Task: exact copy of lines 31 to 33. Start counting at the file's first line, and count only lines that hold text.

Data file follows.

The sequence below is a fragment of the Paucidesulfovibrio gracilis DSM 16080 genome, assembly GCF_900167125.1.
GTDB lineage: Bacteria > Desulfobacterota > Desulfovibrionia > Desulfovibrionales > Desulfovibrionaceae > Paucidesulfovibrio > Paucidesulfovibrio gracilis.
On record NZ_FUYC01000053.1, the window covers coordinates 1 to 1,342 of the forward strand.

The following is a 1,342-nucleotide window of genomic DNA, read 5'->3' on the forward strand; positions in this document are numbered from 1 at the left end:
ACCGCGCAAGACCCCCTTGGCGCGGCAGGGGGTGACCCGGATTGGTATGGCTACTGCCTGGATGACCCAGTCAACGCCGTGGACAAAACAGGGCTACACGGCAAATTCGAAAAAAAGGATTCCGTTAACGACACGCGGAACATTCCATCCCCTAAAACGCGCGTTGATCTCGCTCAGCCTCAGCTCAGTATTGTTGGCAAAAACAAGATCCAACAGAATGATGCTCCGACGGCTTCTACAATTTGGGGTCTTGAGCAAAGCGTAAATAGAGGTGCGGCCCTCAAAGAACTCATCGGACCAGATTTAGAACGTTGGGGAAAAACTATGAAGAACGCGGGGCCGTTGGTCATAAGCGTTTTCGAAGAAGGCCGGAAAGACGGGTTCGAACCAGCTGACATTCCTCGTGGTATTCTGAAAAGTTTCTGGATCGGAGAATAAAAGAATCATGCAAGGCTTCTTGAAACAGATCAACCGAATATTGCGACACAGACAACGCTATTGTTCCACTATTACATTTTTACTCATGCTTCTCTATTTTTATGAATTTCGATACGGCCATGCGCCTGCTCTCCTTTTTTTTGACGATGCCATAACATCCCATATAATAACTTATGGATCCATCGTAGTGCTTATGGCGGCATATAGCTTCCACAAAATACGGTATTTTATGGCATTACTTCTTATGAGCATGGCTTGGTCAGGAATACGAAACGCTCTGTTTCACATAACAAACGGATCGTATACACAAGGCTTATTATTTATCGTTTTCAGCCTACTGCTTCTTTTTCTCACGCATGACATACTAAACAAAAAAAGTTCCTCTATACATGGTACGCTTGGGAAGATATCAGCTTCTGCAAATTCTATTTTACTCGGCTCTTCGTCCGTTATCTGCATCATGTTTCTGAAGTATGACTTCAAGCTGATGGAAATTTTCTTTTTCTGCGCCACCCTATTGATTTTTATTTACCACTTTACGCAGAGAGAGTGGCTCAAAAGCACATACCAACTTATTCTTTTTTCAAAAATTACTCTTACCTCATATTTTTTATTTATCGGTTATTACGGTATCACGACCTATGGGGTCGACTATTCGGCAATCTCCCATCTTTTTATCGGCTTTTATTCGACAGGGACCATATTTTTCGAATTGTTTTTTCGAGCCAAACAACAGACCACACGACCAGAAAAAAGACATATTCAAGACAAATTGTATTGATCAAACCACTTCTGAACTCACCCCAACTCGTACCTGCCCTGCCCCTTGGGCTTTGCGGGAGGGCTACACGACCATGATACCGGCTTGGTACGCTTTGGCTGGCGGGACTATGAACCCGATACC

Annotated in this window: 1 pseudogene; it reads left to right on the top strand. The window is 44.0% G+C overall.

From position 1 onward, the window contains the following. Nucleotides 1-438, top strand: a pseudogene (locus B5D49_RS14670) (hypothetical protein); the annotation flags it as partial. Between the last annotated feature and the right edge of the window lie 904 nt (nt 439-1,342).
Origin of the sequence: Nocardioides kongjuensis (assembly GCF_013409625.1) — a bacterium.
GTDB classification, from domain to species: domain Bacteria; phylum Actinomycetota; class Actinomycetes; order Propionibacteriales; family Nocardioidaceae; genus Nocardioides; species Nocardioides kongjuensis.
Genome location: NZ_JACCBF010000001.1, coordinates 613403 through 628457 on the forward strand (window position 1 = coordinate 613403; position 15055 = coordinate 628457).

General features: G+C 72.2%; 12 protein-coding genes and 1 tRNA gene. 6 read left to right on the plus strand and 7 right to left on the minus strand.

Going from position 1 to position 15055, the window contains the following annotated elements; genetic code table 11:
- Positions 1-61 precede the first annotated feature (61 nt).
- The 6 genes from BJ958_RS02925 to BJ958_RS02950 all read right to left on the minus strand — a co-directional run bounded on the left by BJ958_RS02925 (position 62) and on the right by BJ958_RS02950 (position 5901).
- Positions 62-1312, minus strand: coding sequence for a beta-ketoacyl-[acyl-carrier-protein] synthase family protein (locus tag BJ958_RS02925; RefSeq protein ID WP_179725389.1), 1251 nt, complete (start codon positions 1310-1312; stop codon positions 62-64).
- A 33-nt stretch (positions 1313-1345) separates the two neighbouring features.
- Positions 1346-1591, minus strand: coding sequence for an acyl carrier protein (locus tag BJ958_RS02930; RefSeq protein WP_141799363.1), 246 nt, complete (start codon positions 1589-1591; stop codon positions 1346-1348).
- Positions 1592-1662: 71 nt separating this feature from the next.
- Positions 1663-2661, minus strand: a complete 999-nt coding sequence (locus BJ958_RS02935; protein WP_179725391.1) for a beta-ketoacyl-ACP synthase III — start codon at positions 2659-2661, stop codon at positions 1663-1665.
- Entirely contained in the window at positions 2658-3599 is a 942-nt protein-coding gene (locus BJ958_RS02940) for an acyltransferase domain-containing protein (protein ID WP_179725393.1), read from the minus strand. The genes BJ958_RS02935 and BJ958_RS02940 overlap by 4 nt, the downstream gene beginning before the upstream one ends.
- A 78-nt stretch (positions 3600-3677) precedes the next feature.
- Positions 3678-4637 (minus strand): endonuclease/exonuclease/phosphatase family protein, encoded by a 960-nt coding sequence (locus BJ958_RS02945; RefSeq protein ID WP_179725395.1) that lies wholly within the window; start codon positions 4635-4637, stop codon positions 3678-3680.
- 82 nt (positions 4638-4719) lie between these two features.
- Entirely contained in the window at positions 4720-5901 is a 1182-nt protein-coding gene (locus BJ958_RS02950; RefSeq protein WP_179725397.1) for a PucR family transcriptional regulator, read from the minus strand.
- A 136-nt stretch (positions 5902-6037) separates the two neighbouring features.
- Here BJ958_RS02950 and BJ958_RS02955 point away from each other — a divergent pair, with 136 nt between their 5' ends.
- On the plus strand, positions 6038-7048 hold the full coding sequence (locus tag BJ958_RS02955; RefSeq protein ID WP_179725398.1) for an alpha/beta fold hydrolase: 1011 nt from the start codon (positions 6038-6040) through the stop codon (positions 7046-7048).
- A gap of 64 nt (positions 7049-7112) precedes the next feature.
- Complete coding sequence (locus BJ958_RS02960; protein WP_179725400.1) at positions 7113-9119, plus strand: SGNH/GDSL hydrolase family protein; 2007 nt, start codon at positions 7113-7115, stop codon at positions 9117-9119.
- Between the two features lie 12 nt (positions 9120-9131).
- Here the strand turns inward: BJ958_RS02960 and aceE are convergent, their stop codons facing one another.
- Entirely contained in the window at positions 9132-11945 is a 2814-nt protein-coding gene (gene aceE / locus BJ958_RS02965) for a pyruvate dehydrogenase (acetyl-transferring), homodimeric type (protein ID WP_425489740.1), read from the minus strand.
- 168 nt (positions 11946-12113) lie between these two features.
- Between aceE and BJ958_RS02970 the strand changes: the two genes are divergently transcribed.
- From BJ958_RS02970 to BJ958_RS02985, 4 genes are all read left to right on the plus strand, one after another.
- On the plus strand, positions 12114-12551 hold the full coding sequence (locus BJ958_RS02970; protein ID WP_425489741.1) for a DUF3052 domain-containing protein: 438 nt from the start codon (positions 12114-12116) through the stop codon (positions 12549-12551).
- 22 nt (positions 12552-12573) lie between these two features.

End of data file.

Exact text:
- Here the strand turns inward: BJ958_RS02960 and aceE are convergent, their stop codons facing one another.
- Entirely contained in the window at positions 9132-11945 is a 2814-nt protein-coding gene (gene aceE / locus BJ958_RS02965) for a pyruvate dehydrogenase (acetyl-transferring), homodimeric type (protein ID WP_425489740.1), read from the minus strand.
- 168 nt (positions 11946-12113) lie between these two features.